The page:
RECENTLY, the world marked 27th anniversary of the eradication of poverty, and the theme for the year is ‘Acting Together to Achieve Social and Environmental Justice for All’.
Department of Economic and Social Affairs, United Nations, observed that people living in extreme poverty, often through sheer necessity, are the first to act decisively within their communities in response to poverty, climate change and environmental challenges.
Stressing further, the UN, agreed that poor people’s effort and experience often go unnoticed and unappreciated, their ability to contribute positively to solutions has been over-looked, they are not recognised as drivers of change and their voices are not heard, especially international bodies”.
According to reports, Nigeria is currently known as the poverty capital of the world, exceeding India with the largest rate of people living in extreme poverty, which about 86.9 million people in Nigeria live in severe poverty, and this is about 50 per cent of its entire population.
Some Nigerians spoke about menace of extreme poverty in the country which led to kidnaping, armed robbery, terrorism, Yahoo business, ritualists, baby factory business, cultism, assassination and lots of other crimes in the society.
Other Nigerians noted that poverty in the country led to unemployment, suicide, frustration, the ongoing EndSARS and EndSWAT Protest that put the economy and the nation into more problems. The people concluded by telling the world the kind of leadership they want saying, “what we need now is the kind of leadership that can lead Nigeria into a new phase of commitment to a nation that works”.
Contributing on eradication of Poverty in Nigeria, an octogenarian, founder, ‘The 3 Meals a Day Programme’, Emma Ezemakam, said, “poverty is the inability of one to earn an income that can support one’s basic or minimum needs like food, shelter, water, health care, clothing. The World Bank defines extreme poverty as living on $1.90 or less per day, that is about N750.00.”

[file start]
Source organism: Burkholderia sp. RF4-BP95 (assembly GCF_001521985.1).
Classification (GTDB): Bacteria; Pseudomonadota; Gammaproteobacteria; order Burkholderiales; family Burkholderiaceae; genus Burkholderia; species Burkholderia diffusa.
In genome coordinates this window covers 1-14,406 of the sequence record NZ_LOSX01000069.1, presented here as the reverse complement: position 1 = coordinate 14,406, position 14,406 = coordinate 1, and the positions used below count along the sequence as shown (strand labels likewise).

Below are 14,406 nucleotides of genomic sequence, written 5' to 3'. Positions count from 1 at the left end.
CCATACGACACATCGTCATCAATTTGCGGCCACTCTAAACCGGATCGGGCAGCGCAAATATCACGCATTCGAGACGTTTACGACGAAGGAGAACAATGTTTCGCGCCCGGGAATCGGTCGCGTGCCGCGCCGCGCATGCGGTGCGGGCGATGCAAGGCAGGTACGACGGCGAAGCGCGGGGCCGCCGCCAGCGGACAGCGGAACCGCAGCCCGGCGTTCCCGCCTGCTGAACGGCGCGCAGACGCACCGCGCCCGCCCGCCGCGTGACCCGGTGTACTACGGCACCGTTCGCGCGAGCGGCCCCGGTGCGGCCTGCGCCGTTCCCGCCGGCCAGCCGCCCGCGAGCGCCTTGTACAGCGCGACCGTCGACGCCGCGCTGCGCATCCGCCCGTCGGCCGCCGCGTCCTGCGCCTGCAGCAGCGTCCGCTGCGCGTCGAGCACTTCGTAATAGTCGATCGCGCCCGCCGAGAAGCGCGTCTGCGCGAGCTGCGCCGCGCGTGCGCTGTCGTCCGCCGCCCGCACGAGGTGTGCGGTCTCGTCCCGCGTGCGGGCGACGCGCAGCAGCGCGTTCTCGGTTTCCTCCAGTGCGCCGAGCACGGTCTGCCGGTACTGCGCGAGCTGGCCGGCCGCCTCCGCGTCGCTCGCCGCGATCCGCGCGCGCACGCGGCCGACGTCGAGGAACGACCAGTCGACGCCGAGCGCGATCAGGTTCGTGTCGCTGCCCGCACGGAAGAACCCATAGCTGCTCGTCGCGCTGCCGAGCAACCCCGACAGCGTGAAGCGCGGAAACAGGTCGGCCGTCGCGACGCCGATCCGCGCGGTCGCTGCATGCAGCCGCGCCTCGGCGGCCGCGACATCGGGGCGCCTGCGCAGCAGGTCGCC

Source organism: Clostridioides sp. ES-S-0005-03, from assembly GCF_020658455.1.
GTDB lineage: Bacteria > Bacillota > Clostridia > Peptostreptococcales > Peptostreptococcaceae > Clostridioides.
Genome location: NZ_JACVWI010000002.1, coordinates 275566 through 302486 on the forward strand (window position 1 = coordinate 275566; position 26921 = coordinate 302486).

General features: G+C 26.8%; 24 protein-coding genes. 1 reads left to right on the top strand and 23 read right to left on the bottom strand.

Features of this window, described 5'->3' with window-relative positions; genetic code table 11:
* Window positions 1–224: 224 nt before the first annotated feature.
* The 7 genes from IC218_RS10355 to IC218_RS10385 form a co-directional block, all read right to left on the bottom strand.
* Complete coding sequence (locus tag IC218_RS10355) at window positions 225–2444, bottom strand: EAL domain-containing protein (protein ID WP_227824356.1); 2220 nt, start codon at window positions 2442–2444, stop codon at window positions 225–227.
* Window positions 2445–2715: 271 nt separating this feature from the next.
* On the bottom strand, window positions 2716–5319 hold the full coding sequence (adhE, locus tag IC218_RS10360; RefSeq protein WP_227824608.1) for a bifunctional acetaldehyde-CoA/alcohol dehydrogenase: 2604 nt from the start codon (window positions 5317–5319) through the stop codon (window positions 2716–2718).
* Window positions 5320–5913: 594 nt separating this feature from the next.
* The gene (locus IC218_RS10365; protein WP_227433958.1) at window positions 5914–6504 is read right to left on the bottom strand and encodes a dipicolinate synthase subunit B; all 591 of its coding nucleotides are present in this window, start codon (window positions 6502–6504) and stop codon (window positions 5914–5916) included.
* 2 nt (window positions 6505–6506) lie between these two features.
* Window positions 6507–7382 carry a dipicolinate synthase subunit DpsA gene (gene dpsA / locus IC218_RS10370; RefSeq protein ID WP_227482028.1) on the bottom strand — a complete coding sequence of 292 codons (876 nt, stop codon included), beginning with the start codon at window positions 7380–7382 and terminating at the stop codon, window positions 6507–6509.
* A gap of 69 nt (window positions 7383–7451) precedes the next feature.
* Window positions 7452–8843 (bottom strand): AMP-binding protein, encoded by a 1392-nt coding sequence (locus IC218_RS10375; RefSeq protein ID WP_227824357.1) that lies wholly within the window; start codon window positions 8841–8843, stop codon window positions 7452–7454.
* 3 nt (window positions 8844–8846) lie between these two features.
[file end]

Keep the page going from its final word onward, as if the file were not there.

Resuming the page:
Stressing further, Ezemakam said, “In June 2018, the World Bank classified Nigeria as the poverty capital of the world taking over from India. According to recent statistics from Nigeria Employers Consultative Association (NECA), about 100 million Nigerians are living in extreme poverty. This position is very astonishing because India has a population that is seven times that of Nigeria, about 1.3 billion people.
According to Ezemakam, “several factors have brought about the increasing rate of poverty in our country. These factors can be categorised under political, social, economic, environmental, technological, insecurity. The government have not shown much political will to end hunger and poverty. There is no population control. People still marry as many wives as they like and have many children as they can without providing for such children.
It could be recalled that in the 1960s, China was a poverty-stricken nation but enforced population control and encouraged small medium scale industries which formed the basis of its industrial revolution. Today, China is one of the richest nations of the world.
In Nigeria, 60 per cent of the Federal Budget is on personnel costs while only 21 per cent goes to capital expenses like infrastructure, power and electricity, transportation, agriculture, and a whooping 19 per cent goes to dept servicing.”
Lamenting over the poverty rate in Nigeria, Ezemakam said, “there are too many political appointees. Salaries and allowances of members of National Assembly are “outrageous” and should be reduced so that the excesses will be invested in agriculture or infrastructural development. Some of our leaders are selfish, while they are living in affluence, the rest of us are wallowing in poverty.
Ezemakam lamented that “federal government is borrowing too much from foreign countries regardless of the fact that income from oil export is dwindling. The future of our younger generation is thus being mortgaged. Many of our leaders do transfer their ill-gotten wealth outside the country, instead of keeping it in the country, support agriculture, industrialisation and reduce unemployment. The rate of inflation has gone up to 12.8 per cent, thereby reducing the purchasing power of the poor and making the poor poorer.”